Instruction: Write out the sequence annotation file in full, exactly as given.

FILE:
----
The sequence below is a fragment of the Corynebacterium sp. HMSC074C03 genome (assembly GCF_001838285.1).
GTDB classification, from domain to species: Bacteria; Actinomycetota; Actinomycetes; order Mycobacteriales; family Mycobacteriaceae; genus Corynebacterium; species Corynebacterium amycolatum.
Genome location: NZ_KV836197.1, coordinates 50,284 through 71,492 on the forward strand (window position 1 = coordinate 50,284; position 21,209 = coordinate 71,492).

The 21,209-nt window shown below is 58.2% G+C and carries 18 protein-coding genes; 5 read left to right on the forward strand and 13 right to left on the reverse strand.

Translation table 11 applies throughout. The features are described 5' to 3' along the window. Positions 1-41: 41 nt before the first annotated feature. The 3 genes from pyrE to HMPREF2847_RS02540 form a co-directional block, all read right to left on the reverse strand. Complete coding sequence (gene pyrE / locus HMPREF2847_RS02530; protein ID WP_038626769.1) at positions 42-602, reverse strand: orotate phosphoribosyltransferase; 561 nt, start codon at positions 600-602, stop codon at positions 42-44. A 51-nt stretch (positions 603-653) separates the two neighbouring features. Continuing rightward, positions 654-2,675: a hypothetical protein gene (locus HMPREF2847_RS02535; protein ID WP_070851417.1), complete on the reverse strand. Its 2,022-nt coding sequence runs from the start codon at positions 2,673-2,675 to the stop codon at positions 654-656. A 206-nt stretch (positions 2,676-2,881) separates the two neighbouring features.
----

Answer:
The sequence below is a fragment of the Corynebacterium sp. HMSC074C03 genome (assembly GCF_001838285.1).
GTDB classification, from domain to species: Bacteria; Actinomycetota; Actinomycetes; order Mycobacteriales; family Mycobacteriaceae; genus Corynebacterium; species Corynebacterium amycolatum.
Genome location: NZ_KV836197.1, coordinates 50,284 through 71,492 on the forward strand (window position 1 = coordinate 50,284; position 21,209 = coordinate 71,492).

The 21,209-nt window shown below is 58.2% G+C and carries 18 protein-coding genes; 5 read left to right on the forward strand and 13 right to left on the reverse strand.

Translation table 11 applies throughout. The features are described 5' to 3' along the window. Positions 1-41: 41 nt before the first annotated feature. The 3 genes from pyrE to HMPREF2847_RS02540 form a co-directional block, all read right to left on the reverse strand. Complete coding sequence (gene pyrE / locus HMPREF2847_RS02530; protein ID WP_038626769.1) at positions 42-602, reverse strand: orotate phosphoribosyltransferase; 561 nt, start codon at positions 600-602, stop codon at positions 42-44. A 51-nt stretch (positions 603-653) separates the two neighbouring features. Continuing rightward, positions 654-2,675: a hypothetical protein gene (locus HMPREF2847_RS02535; protein ID WP_070851417.1), complete on the reverse strand. Its 2,022-nt coding sequence runs from the start codon at positions 2,673-2,675 to the stop codon at positions 654-656. A 206-nt stretch (positions 2,676-2,881) separates the two neighbouring features.